01 Oct 2023  |   06:45am IST


Savio Pinto

Believe me, most of the roads in Goa lead you to hell! Be it a State or national highway. Whether it’s two or four wheelers or heavy vehicles, you are bound to witness a tragedy some  time or the other, because there is total negligence and no driving sense. Using common sense while driving makes the best sense, but this has gone for a toss in Goa. But those who are in a hurry while driving, put others’ lives at risk. Irrespective of whether one is literate or illiterate, driving sense should be driven by common sense on Goan roads. The potholes or uneven surfaces are another cause of accidents.

Building roads or highways is any governments’ priority and commuters go gaga once these new roads are thrown open. But how these roads are built is a million dollar question. The question arises because there is no authorized supervision nor is there any quality checks of the road works. The contractor is the sole supervisor and quality controller. They are given a free hand to undertake the works, but only after paying the commission to the concerned higher ups. So the quality of the road works take a beating. That’s a reality, which no one can deny in this corrupt system. Construction of roads is a big money making business. Milking the government’s treasury is just another name of the game. However, maintenance of these roads is also a mystery, since no one wants to take responsibility for the poor quality of works. No one ever dares to question the contractor about the quality of his work. The commuters who would be using the roads are least and last on their minds. And mind you, had there been no payment of the 20/30 percent commission, the contractors would have done a wonderful job, to say the least.

While considering the safety aspects of the roads, they may be ‘safe’ only on the drawing board, but poor implementation makes them dangerous.

Do we need Chandrayan-3 technology to construct roads in Goa? It’s very true that all accidents may not be due to bad roads but at times, since many accidents are self accidents. But in Goa, at least the larger question is the quality of roads and the number of accidents which take place due to bad roads. Any new road or resoled road should have had at least a lifespan of five years. But it is not so! In just six months the roads are yet again crying for attention. Constructing a road is one thing, but ensuring quality works and maintaining them is another thing.

Secondly, there are the traffic signals in Goa which very often play games. Most of the signals which were erected with much fanfare were supposed to work 24 x7. But generally they are playing hide and seek. So commuters get a ‘free run’.  There are many who jump the signals and drive away, as they are sure no one will ever chase and challan them. But in reality they put others’ lives at risk with their misbehaviour.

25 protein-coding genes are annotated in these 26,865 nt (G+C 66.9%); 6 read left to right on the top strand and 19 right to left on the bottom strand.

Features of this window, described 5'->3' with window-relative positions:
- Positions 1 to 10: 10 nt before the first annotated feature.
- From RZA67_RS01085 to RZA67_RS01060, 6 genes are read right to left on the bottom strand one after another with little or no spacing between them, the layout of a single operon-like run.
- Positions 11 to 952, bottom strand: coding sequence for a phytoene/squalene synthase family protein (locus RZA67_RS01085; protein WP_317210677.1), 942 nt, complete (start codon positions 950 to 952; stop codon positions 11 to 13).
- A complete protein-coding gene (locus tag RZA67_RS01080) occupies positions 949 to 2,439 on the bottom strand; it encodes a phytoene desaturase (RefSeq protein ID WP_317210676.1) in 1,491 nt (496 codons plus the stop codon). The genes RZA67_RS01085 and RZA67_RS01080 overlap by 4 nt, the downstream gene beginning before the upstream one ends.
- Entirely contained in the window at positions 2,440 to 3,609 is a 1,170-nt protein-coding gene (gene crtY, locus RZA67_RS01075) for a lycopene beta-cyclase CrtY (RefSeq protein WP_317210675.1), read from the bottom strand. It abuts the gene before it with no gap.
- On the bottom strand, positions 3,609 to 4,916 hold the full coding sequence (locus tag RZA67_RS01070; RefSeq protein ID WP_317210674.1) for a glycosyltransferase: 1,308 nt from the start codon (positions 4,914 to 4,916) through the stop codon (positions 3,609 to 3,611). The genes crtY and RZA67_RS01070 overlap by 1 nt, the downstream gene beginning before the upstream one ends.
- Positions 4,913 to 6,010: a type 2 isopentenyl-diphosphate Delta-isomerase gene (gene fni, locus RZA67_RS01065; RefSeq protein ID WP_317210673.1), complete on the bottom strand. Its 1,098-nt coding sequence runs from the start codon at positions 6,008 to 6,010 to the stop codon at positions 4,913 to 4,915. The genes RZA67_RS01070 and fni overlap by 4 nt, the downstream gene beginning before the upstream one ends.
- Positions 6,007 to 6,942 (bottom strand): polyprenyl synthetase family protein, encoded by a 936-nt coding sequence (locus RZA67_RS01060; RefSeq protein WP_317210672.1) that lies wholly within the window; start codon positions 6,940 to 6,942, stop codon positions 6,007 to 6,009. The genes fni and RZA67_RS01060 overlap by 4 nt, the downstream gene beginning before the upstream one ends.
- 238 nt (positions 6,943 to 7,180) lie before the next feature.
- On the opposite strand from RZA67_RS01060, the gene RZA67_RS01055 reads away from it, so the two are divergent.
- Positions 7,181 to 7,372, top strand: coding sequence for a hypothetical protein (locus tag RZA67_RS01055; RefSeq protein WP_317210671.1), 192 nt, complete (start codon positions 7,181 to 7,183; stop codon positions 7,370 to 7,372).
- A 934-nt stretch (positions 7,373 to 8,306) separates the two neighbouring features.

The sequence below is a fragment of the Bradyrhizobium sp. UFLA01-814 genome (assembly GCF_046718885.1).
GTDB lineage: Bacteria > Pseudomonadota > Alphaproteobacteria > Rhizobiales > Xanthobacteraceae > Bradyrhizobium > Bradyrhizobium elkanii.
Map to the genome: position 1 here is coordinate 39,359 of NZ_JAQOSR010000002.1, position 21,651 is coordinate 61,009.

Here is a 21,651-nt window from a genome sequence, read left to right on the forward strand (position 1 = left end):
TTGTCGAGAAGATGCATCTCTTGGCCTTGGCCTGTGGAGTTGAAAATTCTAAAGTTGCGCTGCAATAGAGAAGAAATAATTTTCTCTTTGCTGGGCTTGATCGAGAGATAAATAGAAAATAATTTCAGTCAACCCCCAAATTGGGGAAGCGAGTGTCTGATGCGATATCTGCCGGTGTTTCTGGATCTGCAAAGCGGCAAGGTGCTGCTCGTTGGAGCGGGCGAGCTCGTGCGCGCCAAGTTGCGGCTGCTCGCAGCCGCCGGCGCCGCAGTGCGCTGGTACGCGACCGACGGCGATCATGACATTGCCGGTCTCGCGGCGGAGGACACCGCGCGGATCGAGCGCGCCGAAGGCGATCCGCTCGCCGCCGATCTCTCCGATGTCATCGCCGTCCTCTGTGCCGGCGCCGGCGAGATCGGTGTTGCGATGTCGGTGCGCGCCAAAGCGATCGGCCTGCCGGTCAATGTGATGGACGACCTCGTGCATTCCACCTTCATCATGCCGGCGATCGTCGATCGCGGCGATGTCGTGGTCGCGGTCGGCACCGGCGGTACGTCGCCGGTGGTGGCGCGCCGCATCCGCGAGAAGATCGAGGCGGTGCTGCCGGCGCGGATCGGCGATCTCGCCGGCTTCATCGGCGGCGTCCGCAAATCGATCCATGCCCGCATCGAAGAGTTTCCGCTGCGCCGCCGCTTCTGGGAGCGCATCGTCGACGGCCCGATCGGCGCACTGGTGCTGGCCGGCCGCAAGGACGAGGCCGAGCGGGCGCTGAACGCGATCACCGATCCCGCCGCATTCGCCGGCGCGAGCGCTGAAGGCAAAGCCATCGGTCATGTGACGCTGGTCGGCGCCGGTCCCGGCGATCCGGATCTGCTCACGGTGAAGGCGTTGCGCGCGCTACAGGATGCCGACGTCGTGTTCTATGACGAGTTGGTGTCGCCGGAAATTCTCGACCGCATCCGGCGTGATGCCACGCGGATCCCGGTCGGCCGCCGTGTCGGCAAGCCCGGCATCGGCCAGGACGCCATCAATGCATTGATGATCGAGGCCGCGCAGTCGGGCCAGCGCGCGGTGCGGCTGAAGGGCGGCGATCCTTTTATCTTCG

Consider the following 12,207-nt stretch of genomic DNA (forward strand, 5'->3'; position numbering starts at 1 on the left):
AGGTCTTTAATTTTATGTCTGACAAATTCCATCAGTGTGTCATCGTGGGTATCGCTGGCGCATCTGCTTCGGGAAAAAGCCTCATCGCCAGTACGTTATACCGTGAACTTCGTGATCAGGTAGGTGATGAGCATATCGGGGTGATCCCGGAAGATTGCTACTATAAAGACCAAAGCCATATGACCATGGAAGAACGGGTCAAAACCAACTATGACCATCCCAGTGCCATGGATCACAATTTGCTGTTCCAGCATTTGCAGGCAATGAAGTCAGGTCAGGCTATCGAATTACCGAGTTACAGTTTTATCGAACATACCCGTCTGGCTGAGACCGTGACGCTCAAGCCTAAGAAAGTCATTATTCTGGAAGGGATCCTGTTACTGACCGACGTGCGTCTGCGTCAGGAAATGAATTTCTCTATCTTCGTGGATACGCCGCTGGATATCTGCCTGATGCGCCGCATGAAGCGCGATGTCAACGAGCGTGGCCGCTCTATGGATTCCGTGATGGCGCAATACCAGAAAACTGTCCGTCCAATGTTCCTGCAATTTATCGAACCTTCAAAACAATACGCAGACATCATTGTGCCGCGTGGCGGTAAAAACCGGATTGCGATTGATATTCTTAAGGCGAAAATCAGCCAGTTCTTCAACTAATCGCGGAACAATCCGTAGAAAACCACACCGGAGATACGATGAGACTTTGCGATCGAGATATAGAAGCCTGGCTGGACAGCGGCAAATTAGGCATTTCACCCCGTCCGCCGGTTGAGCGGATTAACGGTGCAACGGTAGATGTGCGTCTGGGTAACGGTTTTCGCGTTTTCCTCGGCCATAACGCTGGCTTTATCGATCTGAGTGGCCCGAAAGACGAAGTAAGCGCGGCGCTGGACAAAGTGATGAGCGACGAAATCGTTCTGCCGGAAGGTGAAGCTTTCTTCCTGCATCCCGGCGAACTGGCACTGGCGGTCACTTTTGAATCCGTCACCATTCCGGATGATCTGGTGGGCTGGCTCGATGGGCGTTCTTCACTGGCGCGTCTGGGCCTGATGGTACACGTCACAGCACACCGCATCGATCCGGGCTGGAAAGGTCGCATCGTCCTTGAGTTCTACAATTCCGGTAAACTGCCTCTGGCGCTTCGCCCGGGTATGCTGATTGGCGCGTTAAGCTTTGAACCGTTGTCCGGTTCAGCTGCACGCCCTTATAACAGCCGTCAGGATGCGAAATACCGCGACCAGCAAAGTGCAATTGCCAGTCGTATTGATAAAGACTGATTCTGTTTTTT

Isn’t it too harrowing to see that everyday innocent lives are lost? With the exception of Banastarim and Porvorim accidents which were due to human errors, almost all the other accidents are definitely caused due to bad planning, alignment and bad maintenance of the State roads.

As I pen down these lines, comes the news that yet another life has been lost due to cattle on the road in Pilerne. Who let the cattle on the road? Who is supposed to tend the cattle? Why should the cattle be on the roads first of all? Who and why are the cattle let loose on the roads? Does the government have any answers and solutions for this menace?

Thirdly, the way the traffic police show their presence and their might by the roadside, it looks as if they are performing yeomen service to the public. But alas! They are chasing the riders and car drivers only to make a quick buck. I agree they may be fining the law breakers, but at the same time they are also fleecing the public in broad daylight. Take for example, most of the time the traffic police makes their presence felt on the Nagoa-Verna highway near the roundabout. But instead of standing right by the highway, they cleverly hide themselves by the road side, on the old highway which leads to Verna Church. This is because they want to avoid the private CCTV cameras installed by a villager at the junction to protect the Statue of St Francis Xavier.

Something is seriously wrong with our road network. Some places it’s the sharp turns that hinders the front view. Secondly, the sheer madness of drivers is to blame. The alignment of the speed breakers is no hindrance to the rash drivers, but they act as back-breakers to those who follow the rules.

Fourthly, the driving schools in Goa need to answer a lot.  It’s at the learning stage that a driver has to be taught the pros and cons of safe driving, but instead these schools tend to become a milking cow for the traffic police. Unless and until the traffic police behave the way they should, nothing will change whether it’s on the road or in their drawing rooms.

It’s time we have CCTVs installed on every highway. This is especially to study the footage and determine the cause of many accidents. By the way, will the traffic police personnel in Goa ever change their hearts and do some soul searching and prevent Goan roads from turning into a hell for road users?


Idhar Udhar